Legislation will protect

Coralie Carlson

Legislators took steps last week to strengthen laws protecting journalists and their unpublished materials from the courts, a move partially provoked by a high-profile lawsuit against The Minnesota Daily five years ago.
House members overwhelmingly passed the press shield law, officially called the Free Flow of Information Act, with a 123-6 vote on Thursday. The Senate companion bill passed unanimously in the beginning of the month.
The press shield bill clarifies current law, established in 1973, allowing journalists to keep unpublished notes, negatives and tapes confidential and safe from court subpoenas. The bill’s passage will help the media collect and disseminate information, which will ultimately benefit the public, said Mark Anfinson, a lawyer for the University.
Rep. Matt Entenza, DFL-St. Paul, who authored the House bill, said the County Attorney’s Office was initially concerned it would inhibit casework, but now it does not oppose his bill.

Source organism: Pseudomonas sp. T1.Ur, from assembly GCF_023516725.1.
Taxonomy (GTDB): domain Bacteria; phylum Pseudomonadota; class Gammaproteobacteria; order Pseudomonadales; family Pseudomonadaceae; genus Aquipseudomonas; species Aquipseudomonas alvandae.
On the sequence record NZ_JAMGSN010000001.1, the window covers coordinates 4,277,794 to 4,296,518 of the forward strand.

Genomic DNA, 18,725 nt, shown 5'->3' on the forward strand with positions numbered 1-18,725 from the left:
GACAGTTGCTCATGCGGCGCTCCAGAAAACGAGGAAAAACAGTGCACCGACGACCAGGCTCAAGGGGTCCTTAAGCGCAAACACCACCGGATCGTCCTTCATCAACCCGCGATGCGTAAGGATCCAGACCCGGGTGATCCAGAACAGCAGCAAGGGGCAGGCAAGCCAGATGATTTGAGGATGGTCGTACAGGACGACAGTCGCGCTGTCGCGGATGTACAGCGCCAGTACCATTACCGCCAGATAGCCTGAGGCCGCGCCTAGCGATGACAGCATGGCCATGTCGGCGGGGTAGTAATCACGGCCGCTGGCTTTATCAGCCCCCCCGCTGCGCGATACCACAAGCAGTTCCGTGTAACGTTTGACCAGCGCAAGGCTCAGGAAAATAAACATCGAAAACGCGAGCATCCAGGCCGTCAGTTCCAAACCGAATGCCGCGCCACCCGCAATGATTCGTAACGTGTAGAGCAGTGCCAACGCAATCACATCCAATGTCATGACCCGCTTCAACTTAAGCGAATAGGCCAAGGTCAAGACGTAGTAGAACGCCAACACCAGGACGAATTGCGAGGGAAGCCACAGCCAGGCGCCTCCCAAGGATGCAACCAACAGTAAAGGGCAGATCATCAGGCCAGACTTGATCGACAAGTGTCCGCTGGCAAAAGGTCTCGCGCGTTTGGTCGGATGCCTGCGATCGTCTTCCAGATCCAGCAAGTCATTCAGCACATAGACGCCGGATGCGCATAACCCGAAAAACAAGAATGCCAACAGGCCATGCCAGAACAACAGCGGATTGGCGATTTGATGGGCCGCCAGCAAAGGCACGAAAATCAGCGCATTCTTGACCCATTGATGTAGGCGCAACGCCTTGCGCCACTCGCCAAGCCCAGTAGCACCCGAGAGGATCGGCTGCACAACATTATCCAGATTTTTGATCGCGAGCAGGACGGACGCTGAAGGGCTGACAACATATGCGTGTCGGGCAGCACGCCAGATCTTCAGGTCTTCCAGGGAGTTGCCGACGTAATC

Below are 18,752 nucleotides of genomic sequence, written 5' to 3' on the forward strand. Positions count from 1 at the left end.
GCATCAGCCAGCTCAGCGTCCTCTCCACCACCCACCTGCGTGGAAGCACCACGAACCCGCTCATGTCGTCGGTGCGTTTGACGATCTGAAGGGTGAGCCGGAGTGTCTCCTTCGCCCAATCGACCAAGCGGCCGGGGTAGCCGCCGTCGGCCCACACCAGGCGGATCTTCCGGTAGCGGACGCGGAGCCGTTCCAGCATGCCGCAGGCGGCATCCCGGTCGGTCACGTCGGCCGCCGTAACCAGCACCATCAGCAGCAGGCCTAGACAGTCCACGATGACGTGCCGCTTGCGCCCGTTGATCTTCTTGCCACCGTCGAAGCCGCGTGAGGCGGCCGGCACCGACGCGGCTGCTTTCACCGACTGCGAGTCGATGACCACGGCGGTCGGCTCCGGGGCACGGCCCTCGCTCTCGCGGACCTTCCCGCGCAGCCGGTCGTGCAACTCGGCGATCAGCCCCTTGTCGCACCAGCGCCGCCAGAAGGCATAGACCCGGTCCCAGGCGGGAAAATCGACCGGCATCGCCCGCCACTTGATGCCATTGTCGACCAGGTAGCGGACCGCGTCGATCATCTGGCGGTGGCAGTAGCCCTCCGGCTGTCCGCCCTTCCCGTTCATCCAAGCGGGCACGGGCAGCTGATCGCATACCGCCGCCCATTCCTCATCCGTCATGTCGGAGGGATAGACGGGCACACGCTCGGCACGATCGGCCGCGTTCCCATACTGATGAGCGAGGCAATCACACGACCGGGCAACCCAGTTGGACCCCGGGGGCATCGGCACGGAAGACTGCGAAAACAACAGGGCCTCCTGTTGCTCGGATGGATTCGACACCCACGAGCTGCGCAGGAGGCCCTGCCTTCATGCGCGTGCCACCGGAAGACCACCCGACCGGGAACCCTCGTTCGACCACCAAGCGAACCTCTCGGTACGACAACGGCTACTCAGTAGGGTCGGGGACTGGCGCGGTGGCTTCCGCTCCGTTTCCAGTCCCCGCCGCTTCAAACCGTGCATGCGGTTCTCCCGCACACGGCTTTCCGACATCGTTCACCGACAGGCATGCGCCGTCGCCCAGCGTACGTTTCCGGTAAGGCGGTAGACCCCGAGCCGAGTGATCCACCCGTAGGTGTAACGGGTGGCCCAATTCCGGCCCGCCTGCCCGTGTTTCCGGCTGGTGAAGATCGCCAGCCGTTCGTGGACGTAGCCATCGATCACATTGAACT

Now that the bill passed in both chambers, it is waiting for Gov. Arne Carlson’s signature.
Without the bill, many journalists worry they could become a research service for the police, or sources will be wary to talk, knowing their interviews could be scrutinized in court.
A judge could still review journalists’ material on a case by case basis to determine whether it is necessary for the case. The bill also doesn’t protect eyewitness accounts, so it would not have applied to the Daily case.
In 1993, a Daily staff member photographed a fight between skin heads and opponents outside Coffman Union. The unpublished negatives were subpoenaed in the case that ensued, but the Daily resisted.
“It became undoubtedly the most famous Minnesota media case,” said Anfinson, who lobbied for the bill.
The Daily lost its appeals, and in 1996 Daily Editor in Chief Michele Ames was held in contempt of court. She never turned over the negatives.
Anfinson said most cases do not involve eye-witness accounts, adding, “That’s why this is going to be important.”